In the past few weeks, we have visited the idea of what feedback is and how you may consider garnering feedback within your organization. We have also taken a look at how GlobalGiving gathers and addresses feedback. We will continue in our series by extending this discussion with a look back at our first Town Hall held in January 2015. Our Town Hall invited all Project Leaders from our site to provide unsolicited feedback, while offering an opportunity to learn about what was in store for GlobalGiving in the coming year.
But first, a little background on why we did a Town Hall
Transparency into decision-making processes and a return of data back to survey respondents has long been associated with better programmatic outcomes. Feedback from beneficiary groups, when collected, analyzed, and incorporated well, can make a huge difference in an organization’s ability to respond quickly and effectively to the needs of the community.
But a couple of key questions arise from this assertion: what data, or information, is useful in achieving better outcomes? What count as “feedback”? And who uses it?
The discussion of what counts as feedback is one we’re having with Feedback Labs, and we hope to come out with some more clarity on our position soon. One study informing that discussion comes from the World Bank, led Damien de Walque, called Information is Power. You can read more about the study here. The crux of their argument is that while local citizen are in fact the best monitors of a project, as they are the closest and most affected, their engagement, and consequently the program’s impact, can be improved by providing those citizens with performance information. In the case of the Information is Power study referenced above, citizens were given information regarding the performance of their local health clinic, and then asked for feedback on how the clinic could improve. Budget information, including information on constraints; stats on doctor and staff attendance; and information regarding health outcomes were all given to patients before they were engaged in a structured feedback session. The result? Citizens not only created new evaluations (scorecards) for the clinic based on deficits they learned about via the information provided, but they also added measurements and came up to solutions to problems that they themselves could implement. This is called beneficiary control: “informed users are more likely to identify and challenge (mis)behavior by providers and as a result turn their focus to issues that they can manage locally”1. Over the course of a year, patients at the clinic saw significant improvements in health outcomes, as well as satisfaction with the clinic (as compared with a control group who did not receive the same kind of performance information, and were asked only for feedback.)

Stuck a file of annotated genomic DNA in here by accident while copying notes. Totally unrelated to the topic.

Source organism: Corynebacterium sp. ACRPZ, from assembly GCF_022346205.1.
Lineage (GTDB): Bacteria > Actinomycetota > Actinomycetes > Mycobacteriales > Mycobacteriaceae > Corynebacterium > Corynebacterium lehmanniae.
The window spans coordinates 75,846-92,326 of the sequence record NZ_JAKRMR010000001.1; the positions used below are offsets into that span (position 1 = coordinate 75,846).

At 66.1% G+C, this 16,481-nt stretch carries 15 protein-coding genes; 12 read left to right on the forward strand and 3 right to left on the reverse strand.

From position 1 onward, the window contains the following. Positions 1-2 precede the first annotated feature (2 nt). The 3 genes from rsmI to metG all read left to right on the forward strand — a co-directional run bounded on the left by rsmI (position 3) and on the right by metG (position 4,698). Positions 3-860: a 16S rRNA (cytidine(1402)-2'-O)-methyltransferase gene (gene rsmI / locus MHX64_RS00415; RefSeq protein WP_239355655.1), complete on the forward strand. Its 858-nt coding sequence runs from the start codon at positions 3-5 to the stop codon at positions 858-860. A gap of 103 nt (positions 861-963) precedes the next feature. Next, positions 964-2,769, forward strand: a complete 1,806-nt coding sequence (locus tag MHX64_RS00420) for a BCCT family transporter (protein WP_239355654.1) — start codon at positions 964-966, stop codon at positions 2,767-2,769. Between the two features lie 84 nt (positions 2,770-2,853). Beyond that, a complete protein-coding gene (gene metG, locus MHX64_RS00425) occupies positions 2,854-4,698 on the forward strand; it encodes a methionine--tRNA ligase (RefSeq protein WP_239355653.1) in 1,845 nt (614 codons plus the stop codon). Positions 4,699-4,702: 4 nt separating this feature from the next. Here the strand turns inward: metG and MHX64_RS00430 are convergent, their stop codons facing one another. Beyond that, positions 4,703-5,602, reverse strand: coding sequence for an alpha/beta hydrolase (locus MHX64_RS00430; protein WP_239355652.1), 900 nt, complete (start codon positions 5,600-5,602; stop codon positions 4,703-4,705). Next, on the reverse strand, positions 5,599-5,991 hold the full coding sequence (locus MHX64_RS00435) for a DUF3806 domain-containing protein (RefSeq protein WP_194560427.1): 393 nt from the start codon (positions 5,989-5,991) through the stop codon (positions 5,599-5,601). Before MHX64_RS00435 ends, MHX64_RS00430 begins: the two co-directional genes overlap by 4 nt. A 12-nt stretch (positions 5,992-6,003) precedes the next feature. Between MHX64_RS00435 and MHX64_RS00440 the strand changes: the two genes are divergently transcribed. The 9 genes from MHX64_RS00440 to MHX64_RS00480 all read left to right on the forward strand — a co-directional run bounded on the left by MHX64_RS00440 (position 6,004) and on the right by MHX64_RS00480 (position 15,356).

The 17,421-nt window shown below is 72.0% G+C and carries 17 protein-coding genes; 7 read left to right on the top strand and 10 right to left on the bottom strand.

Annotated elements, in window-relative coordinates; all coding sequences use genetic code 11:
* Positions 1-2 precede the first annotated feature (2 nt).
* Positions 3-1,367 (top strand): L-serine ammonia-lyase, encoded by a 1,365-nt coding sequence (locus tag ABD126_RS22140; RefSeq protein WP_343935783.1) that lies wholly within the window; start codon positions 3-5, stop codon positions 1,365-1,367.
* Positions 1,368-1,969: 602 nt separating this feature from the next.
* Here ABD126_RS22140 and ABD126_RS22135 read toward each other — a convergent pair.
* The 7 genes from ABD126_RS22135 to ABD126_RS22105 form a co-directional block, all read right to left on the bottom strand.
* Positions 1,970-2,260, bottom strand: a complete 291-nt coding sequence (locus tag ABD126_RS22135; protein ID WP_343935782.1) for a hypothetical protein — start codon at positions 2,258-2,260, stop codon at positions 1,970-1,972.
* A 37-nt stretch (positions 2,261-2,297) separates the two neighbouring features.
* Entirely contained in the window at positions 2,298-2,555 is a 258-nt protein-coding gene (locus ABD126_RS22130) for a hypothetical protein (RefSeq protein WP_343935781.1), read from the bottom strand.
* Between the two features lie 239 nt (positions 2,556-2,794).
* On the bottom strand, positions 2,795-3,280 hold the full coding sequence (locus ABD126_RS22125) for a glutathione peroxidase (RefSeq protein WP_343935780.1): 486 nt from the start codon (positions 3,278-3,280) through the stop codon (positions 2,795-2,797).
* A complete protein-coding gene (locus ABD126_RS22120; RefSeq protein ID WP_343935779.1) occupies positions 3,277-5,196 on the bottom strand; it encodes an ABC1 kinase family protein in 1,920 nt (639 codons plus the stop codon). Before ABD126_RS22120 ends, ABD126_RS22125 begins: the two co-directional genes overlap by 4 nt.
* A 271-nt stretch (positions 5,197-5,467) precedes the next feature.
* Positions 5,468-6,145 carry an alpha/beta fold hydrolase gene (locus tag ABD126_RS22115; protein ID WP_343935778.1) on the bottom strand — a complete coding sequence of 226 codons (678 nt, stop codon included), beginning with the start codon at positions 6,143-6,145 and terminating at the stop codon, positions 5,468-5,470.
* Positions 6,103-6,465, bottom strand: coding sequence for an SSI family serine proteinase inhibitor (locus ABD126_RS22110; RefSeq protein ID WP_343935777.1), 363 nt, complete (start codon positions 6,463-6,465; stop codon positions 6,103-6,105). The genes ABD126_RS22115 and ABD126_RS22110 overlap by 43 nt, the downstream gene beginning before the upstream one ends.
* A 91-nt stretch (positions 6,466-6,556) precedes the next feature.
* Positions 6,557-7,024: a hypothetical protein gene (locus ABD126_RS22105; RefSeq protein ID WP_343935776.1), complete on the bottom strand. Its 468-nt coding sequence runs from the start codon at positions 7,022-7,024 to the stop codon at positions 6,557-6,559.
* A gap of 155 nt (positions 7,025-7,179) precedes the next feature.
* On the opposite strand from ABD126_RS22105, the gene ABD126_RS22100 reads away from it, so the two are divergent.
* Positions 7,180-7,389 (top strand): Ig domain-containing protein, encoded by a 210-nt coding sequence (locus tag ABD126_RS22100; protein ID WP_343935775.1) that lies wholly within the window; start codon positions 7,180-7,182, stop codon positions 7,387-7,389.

So, performance information coupled with beneficiary feedback can empower an affected group to more effectively monitor a service, and can position that group be an active part of improving the impact. Here at GlobalGiving, we decided to take these lessons and see how they might apply to our context.
Town Halls Allow Project Leaders to Lead the Conversation
Much like our Leadership Council Proposals, which we discussed in our last post, the Town Hall stemmed from a request for Project Leaders to be able to express ideas and concerns without GlobalGiving providing the firm topics of discussion. GlobalGiving UK had previously held a Town Hall on an annual basis, and the team in DC decided this could be a good platform for us to let Project Leaders steer the conversation. So, we invited our partners to join us in person in our Washington, DC office or remotely via webinar for a panel discussion hosted by GlobalGiving staff, including members of our leadership team. Registrants were asked to submit one question or piece of feedback prior to the Town Hall, so that we could ensure the proper staff members were present to address these questions and concerns.